I'll start by dragging "Province" to the "Row Labels", so I get a list of all the provinces, and then I will drag "Quantity" to "Values". By default it is doing a count of the quantities, so I right-click go into Field Value Settings and choose sum. Now I have a list of all the provinces and the total number of licenses that have been ordered from each one.
This is great, but it's hard to see which
one is most popular. So what I'm going to do is to click on the little
arrow by "Province" (the header for the table), pick "More Sort
Options". After a bit of playing around, I found that I can pick
"Descending (Z to A)" and choose "Sum of QTY" and it sorts the provinces
in decreasing order by number of license ordered. In other words, the
province that ordered the most licenses is at the top:
Not surprisingly, we get the most orders from Ontario. This makes sense because there are quite a lot of charities, nonprofits and libraries in Ontario. However, it also means that we need to be doing more outreach to other provinces to spread the word about the donations program. So we can use this data to inform our outreach efforts and ensure that our time is used most effectively, where it is most needed.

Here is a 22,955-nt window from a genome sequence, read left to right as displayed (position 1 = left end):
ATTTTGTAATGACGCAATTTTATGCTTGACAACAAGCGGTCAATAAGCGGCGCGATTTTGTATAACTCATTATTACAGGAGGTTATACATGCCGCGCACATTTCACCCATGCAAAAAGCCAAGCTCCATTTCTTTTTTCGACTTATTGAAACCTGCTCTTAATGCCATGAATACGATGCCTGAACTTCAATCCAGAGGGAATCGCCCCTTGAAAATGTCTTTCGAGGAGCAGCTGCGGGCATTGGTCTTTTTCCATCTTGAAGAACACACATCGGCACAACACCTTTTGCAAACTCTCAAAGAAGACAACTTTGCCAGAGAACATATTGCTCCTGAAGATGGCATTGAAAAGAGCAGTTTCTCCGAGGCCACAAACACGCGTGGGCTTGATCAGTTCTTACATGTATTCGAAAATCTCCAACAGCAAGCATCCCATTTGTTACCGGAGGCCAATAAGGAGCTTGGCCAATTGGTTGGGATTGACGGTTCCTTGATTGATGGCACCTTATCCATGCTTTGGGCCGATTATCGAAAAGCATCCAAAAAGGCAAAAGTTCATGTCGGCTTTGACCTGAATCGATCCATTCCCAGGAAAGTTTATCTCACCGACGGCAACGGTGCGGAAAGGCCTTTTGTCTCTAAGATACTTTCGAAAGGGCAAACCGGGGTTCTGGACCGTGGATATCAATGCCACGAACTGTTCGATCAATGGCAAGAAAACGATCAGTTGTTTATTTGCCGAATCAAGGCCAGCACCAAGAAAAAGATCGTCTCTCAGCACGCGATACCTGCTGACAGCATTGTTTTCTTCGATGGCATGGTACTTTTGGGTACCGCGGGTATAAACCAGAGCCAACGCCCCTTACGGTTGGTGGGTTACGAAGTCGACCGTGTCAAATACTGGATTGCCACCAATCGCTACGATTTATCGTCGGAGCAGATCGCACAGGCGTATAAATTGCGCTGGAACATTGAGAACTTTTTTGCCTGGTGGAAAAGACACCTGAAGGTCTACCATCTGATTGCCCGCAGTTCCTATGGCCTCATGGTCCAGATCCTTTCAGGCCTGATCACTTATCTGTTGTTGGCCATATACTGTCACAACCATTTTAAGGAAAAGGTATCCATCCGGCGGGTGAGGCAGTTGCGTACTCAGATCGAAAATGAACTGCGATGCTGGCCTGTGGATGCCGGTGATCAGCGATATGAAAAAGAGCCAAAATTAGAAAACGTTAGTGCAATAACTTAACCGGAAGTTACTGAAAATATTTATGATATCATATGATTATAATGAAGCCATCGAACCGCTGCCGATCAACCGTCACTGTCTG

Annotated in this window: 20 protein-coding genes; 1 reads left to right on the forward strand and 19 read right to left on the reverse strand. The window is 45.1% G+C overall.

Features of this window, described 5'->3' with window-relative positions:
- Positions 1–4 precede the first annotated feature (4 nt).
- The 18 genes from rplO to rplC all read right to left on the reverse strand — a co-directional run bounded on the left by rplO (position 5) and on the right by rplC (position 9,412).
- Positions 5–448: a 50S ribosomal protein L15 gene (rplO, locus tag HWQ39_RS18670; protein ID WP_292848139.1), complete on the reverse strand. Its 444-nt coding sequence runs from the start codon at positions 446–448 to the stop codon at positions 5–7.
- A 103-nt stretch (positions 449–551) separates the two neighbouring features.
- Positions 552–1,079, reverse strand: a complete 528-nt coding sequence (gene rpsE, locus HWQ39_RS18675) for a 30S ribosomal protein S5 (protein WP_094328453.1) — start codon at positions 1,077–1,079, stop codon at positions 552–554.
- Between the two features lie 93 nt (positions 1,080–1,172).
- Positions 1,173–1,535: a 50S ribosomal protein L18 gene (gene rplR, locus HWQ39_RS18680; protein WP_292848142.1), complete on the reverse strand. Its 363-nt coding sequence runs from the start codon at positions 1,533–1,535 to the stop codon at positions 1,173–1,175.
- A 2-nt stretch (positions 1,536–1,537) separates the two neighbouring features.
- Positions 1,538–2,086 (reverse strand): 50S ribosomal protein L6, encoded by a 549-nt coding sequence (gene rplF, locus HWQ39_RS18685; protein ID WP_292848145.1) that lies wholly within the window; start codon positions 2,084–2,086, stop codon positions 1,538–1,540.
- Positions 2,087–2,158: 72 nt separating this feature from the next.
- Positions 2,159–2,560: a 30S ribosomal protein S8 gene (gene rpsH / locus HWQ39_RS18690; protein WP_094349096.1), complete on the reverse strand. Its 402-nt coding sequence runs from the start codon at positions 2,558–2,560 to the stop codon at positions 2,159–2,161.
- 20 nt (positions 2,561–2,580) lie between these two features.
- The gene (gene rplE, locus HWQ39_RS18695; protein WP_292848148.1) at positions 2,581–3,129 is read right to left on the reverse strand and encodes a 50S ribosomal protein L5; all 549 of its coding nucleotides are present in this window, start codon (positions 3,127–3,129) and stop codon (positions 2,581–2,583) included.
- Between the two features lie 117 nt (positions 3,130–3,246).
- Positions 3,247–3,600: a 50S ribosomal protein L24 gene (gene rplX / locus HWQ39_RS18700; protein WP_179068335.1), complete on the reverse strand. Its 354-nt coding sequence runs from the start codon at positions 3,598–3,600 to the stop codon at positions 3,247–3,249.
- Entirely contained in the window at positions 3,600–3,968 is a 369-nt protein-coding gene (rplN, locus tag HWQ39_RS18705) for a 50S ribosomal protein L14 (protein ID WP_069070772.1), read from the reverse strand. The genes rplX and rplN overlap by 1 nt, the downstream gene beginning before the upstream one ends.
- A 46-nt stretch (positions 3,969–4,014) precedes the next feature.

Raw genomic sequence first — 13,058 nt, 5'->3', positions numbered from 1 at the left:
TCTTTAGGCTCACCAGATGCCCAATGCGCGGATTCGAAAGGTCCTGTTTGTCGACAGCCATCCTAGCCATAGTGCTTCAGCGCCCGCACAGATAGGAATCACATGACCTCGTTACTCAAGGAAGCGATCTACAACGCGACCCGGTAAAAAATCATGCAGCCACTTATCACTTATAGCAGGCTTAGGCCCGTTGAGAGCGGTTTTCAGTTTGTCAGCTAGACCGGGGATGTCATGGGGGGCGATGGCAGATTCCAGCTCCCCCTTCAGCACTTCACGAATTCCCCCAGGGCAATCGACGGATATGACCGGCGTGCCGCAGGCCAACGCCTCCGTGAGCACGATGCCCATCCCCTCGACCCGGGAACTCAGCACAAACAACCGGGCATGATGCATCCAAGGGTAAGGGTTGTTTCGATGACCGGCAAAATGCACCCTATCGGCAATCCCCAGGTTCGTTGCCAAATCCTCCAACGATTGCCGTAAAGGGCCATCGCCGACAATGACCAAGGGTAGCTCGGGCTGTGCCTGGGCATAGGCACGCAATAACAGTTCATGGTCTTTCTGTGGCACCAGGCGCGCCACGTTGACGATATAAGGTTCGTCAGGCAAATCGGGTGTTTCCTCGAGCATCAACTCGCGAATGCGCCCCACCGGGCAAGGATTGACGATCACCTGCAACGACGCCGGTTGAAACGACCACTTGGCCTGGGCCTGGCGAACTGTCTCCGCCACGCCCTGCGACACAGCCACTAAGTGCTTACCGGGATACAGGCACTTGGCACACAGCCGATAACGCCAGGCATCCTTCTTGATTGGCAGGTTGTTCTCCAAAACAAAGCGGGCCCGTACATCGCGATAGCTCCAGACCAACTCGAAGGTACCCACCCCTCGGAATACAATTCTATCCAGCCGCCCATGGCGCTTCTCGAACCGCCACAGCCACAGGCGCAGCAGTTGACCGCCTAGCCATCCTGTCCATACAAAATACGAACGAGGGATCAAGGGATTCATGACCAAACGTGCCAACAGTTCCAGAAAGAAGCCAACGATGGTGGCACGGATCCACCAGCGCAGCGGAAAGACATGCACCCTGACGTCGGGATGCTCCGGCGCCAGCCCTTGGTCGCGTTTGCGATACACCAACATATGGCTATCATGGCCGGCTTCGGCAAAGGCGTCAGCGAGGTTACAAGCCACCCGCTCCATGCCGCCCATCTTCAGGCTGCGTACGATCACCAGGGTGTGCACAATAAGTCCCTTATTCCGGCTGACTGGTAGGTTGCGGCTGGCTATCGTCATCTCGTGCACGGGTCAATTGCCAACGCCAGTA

Question 2: in which month do we get the most orders?
So since this is so much fun, let's do one more example. This time I want to see a trend in the number of orders by month, to see which month we get the most orders. Again, I'm going to select all my data in the main spreadsheet, but this time I'll make use of Excel's newer "Pivot Chart" feature and pick Insert -> Pivot Chart.